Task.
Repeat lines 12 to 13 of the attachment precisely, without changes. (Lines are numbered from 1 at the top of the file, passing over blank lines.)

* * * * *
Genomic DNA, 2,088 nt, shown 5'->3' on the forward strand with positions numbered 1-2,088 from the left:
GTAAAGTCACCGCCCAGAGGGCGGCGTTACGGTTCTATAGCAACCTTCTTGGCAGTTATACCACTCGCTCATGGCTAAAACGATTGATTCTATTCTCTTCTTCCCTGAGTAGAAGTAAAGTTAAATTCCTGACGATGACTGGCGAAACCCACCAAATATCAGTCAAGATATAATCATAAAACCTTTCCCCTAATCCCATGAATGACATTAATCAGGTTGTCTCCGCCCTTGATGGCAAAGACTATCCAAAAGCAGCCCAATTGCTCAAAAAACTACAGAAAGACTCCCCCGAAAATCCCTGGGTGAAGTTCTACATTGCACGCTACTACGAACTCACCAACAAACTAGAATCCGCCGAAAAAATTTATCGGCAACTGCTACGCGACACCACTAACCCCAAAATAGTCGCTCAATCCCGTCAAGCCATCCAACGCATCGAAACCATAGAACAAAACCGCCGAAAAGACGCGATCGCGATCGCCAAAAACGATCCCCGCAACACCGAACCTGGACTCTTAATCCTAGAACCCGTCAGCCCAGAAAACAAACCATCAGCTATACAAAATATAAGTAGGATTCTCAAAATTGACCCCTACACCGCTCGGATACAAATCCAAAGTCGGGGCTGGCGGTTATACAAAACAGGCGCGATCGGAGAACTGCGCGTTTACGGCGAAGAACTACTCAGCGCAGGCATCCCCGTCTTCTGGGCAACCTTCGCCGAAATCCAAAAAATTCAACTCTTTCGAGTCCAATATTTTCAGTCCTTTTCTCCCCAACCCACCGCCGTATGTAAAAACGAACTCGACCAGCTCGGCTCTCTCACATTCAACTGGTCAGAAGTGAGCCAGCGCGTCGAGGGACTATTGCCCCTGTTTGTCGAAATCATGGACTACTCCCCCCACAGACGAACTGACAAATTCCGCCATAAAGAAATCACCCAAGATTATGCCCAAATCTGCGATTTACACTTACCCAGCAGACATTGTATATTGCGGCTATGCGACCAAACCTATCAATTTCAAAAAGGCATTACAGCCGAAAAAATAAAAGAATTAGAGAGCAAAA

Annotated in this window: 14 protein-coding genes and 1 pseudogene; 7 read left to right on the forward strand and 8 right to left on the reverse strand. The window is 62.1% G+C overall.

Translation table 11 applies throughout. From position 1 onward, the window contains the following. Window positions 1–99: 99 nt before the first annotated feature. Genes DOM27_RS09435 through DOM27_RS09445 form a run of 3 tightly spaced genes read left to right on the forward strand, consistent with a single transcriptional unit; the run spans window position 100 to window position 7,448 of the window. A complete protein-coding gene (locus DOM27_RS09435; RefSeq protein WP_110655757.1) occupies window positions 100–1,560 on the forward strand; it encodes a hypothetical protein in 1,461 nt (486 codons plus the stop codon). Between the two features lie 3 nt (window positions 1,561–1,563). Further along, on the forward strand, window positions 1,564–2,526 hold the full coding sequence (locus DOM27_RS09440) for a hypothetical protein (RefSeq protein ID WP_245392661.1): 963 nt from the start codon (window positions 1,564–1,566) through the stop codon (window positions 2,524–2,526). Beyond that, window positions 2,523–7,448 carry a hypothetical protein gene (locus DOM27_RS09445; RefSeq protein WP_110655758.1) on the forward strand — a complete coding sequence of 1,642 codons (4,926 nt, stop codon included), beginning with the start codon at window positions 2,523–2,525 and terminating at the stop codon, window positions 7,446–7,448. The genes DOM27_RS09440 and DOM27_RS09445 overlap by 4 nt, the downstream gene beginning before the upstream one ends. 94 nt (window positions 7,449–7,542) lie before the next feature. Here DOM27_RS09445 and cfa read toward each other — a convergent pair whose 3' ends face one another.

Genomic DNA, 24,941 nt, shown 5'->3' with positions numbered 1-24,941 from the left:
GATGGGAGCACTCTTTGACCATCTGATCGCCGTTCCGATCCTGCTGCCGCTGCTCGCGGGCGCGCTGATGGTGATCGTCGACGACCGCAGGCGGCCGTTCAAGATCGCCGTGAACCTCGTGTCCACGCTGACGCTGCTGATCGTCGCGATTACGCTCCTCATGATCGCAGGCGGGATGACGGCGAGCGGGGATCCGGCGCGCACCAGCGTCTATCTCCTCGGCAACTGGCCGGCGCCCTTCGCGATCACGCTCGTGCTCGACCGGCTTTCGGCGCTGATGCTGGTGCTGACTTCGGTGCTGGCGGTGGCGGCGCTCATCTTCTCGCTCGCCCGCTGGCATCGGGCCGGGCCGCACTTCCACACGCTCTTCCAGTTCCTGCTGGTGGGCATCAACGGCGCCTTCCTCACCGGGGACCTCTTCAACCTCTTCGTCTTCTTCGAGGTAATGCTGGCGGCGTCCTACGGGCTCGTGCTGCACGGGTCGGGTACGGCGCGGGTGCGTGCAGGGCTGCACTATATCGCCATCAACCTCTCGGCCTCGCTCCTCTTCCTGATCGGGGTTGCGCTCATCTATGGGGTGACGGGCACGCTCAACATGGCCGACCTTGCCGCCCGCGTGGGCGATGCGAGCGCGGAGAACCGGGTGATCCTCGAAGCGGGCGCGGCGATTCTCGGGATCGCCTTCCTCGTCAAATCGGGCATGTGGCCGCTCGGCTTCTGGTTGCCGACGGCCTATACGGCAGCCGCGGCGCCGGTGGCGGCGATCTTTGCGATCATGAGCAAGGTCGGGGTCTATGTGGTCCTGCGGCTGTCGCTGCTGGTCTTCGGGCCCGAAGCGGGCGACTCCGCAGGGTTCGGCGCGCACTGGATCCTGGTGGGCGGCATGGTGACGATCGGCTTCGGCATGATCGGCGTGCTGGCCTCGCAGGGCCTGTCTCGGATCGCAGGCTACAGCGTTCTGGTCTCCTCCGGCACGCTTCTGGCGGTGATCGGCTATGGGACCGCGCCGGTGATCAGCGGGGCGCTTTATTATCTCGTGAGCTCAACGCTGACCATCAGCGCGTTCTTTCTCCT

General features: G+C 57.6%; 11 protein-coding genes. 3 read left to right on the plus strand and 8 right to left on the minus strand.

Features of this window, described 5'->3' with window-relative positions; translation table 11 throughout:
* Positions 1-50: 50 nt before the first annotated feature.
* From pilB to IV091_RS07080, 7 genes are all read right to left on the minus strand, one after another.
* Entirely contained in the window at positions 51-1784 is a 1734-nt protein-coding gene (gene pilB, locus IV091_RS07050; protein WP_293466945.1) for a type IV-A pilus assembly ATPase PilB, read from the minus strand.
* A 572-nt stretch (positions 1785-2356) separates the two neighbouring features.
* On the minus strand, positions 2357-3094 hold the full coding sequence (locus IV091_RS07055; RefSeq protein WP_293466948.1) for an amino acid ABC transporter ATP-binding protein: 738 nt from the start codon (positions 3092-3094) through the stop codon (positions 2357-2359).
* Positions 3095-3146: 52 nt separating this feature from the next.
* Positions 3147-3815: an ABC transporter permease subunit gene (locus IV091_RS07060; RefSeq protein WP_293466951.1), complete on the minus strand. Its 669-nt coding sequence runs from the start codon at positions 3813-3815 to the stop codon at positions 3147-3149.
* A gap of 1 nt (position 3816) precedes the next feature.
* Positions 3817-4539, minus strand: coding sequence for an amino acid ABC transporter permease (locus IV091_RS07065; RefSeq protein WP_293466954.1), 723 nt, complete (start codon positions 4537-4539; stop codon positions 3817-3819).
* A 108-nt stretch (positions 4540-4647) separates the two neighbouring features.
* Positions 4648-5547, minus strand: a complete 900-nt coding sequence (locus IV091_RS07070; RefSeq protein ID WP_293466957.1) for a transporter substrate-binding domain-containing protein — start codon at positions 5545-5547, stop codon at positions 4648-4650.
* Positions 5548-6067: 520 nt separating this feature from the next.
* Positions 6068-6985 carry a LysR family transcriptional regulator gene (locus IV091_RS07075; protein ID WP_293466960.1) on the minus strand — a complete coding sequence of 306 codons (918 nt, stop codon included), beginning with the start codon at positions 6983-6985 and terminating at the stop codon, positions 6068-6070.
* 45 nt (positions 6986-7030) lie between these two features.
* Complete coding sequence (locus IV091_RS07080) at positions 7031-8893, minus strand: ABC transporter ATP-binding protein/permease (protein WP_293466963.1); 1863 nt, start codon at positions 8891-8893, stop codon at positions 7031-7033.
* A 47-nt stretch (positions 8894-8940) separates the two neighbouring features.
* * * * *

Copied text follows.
* A 572-nt stretch (positions 1785-2356) separates the two neighbouring features.
* On the minus strand, positions 2357-3094 hold the full coding sequence (locus IV091_RS07055; RefSeq protein WP_293466948.1) for an amino acid ABC transporter ATP-binding protein: 738 nt from the start codon (positions 3092-3094) through the stop codon (positions 2357-2359).